Posted on 27 June 2012 by The Bucket Editorial
by James Vinson
If the Chinese calendar featured a ‘Year of the Blockbuster’, this would be it. But they don’t, because movies aren’t animals. Prometheus is one of many motion picture events riddled throughout 2012, and has unfortunately become the first high profile film to ignite the fury of scorned consumer hype.
As this review has been written in a somewhat belated fashion, you’ve no doubt become aware that – according to our finest critics – Ridley Scott’s highly anticipated return to the twin disciplines of science and fiction was…well…lacklustre. A “solid 7/10”, so they say. Now I surely hope these less than stellar reviews haven’t sent Ridley to the darkest recesses of his cellar to simultaneously drink, cry, and masturbate towards nightmarish slumber…because I thought Prometheus was excellent, as long as you take it with a pinch of salt.
Let me outline the salt in question. Prometheus is not “Alien 0.5”. Yes it takes place one century before the events of Alien, but to classify the film as a prequel implies a certain dependence on trans-narrative knowledge, and a neat bridging tie-in at the end. There is none. Put simply, Ridley Scott got lucky with Alien. He took the B-Grade Horror formula of an insidious ghoul chasing mortal humans through dark claustrophobic corridors, and dressed it up with A-Grade Science-Fiction production values, resulting in a groundbreaking cross-genre phenomenon that has remained unparalleled to this day. Prometheus – nor any other film – could ever hope to match the presence Alien had thirty years ago: and Ridley knows this.
Posted on 02 May 2012 by The Bucket Editorial
by James Vinson
Whether you profess to be an art-house elitist or a chick flick fanatic, you cannot deny that The Avengers is Hollywood’s most ambitious cross-franchise project to date. Much like Nick Fury, Marvel Studios made a daring gamble when deciding to assemble The Avengers Initiative on the big screen – except they weren’t black. Whilst the film itself cost a modest sum of $220 million, when you add together the combined budgets of Marvel’s independently produced ‘set up movies’, The Avengers basically cost 860 million American dollars. Yeah, suck it James Cameron. Continue Reading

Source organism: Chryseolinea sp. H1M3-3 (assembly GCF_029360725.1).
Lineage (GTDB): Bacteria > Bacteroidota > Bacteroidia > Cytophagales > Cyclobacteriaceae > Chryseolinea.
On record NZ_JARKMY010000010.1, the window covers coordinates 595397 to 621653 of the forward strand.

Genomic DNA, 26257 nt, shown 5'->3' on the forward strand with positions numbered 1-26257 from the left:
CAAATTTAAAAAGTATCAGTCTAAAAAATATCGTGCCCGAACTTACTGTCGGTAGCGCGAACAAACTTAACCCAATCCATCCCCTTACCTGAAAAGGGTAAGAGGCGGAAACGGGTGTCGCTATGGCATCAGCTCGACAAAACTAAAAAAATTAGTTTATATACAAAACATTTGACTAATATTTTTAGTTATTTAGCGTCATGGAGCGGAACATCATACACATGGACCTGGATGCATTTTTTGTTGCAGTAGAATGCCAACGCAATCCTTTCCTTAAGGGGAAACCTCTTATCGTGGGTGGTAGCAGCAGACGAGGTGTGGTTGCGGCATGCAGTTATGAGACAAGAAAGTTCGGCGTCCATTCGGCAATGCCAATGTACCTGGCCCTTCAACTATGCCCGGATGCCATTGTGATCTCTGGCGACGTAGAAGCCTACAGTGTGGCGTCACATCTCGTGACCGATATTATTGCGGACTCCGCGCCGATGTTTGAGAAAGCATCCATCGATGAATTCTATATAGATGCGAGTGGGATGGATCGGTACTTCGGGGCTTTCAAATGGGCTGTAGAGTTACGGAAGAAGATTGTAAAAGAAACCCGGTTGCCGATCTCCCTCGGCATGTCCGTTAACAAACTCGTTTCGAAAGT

Posted on 18 April 2012 by The Bucket Editorial
by James Vinson
Gushing over mainstream foreign martial arts titles such as Crouching Tiger, Hidden Dragon, Hero, or House of Flying Daggers does not make you a steadfast aficionado of the genre. That’s right people, the game is up, so swallow your Chai Latte down the right way and let me continue.
The truth is, the majority of us have very limited literacy in the realm of martial arts cinema. Why? Because they frighten us. These films relentlessly challenge our feeble Westernised brains via elaborate colour schemes, operatic storylines, and characters with the uncompromising ability to glide through the air and sprint over water as if Jesus Christ himself was taking evasive action against the Romans. Apart from showcasing a widely known fact that Asians are genetically superior in every faculty, martial arts films engender unnerving beauty into a discipline fundamentally concerned with roundhouse kicking a new chest cavity into another human being, and more importantly, it never looks painful.
Then there’s The Raid. Continue Reading
Posted on 05 April 2012 by The Bucket Editorial
by James Vinson
I will admit, I have not read Suzanne Collins’ critically acclaimed teenage fiction entitled The Hunger Games. And I am glad for it. Having observed a frothing sea of jaded fourteen year old girls (and boys) swooning, sobbing, and scowling at the film’s sporadic spurts of fidelity to their cherished novel, I feel privileged that I did not share their anxieties for the future of the series when I left the cinema.